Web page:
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Racing lines: how Saudi Arabia’s first racing driver reached UK F3 Car News

The BRDC British Formula 3 Championship kicks off this weekend at Brands Hatch and, as usual, the class is bursting with ambition, expectation and blind hope that it will be another milestone on the path of a lifetime. professional in motorsport.

Among the young men, there is a 29-year-old woman. There’s nothing particularly noteworthy about it – except that it’s from Saudi Arabia, a place that not only lacks an established racing culture, but also, much more significantly, forbids women. to even drive on the road until 2018. This makes Reema Juffali singularly special – and therefore is the story of how she got here.

Ban didn’t stop her

“It all started at a young age,” says Juffali. My love for cars was pretty clear. This is where I was happiest. But growing up in Jeddah, she was ostracized from her passion, purely because of her gender. “There was definitely a feeling of frustration, ‘I want this, but I can’t have it,’” she said. “I don’t want to give a rosy image. That’s why I appreciate it now.

Saudi Arabia finally lifted its ban on driving women in 2018, a year after Juffali returned home after seven years studying and working in the US and UK, during which time she was free to fully explore his love of motorsport. “It wasn’t until I was in college [in Boston, US] and I had left Arabia where I was exposed to the race, ”she said. “When I was there, I understood that there was more than Formula 1 and that men and women could compete at different levels. I thought it was done and dusted off like something I couldn’t even think of. Now I saw that there was an opportunity for me.

Race from a standing start

Beyond the ban in her home country, what’s really impressive about Juffali is the way she made her way into motorsport from a starting point of zero. “I didn’t know anyone who was running,” she says. “It involved a lot of research and asking people questions, and everyone came back with different answers.”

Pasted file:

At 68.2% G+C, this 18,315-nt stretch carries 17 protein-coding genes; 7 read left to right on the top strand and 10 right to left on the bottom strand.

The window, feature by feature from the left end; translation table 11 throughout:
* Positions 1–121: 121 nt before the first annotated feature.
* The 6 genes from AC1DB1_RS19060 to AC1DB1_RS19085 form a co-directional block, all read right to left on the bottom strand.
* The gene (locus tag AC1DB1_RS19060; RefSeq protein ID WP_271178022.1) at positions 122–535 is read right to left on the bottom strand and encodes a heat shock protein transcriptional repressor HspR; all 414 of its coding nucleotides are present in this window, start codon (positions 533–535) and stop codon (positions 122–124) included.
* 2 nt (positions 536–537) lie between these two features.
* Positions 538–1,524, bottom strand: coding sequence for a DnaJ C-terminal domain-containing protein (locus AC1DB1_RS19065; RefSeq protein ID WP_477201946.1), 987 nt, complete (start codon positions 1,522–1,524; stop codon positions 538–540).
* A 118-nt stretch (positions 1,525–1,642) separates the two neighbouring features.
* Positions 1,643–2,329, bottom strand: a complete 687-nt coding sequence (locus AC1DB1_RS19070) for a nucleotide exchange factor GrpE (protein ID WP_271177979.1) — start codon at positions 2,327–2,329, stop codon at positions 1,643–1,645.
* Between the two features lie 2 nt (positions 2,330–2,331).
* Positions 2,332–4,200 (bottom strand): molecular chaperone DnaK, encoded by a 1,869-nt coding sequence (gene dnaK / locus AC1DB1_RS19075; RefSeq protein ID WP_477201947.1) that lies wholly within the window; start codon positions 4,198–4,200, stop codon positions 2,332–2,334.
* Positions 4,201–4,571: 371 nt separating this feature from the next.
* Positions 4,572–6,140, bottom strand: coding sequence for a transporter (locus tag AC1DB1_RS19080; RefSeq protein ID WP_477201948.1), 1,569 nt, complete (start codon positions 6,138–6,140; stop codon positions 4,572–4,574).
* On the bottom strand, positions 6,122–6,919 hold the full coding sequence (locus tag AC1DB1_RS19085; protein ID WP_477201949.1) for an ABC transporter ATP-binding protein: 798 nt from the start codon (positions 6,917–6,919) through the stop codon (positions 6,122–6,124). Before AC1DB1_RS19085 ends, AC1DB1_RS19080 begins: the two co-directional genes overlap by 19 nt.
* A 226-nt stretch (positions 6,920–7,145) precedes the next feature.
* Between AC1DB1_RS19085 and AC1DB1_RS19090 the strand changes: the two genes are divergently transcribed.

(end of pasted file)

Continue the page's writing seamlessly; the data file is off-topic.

The seed took root well while she worked in London, but it took a while to flower – and it’s no wonder. “I started doing track days and going around the stage,” she says. “That’s when I started looking for my racing license. It was much easier than I initially thought.

“I decided to take a three-day course at a racing school to understand what a racing car would feel like. But then life came along and I ended up taking a professional path to finance, doing nine to five in London and New York. When I finally returned to Arabia in 2017, there was still this burning desire to give it a go.

“Deep down I knew the day would come when I could drive to Arabia,” she says of the ban being lifted. “In the summer of 2017, they announced it would happen in a year, and when it happened, it was a momentous occasion. I had learned to drive abroad, so when I first got in a car in Arabia I didn’t feel so foreign – but it was really weird.

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Source: www.autocar.co.uk
This notice was published: 2021-05-19 23:01:23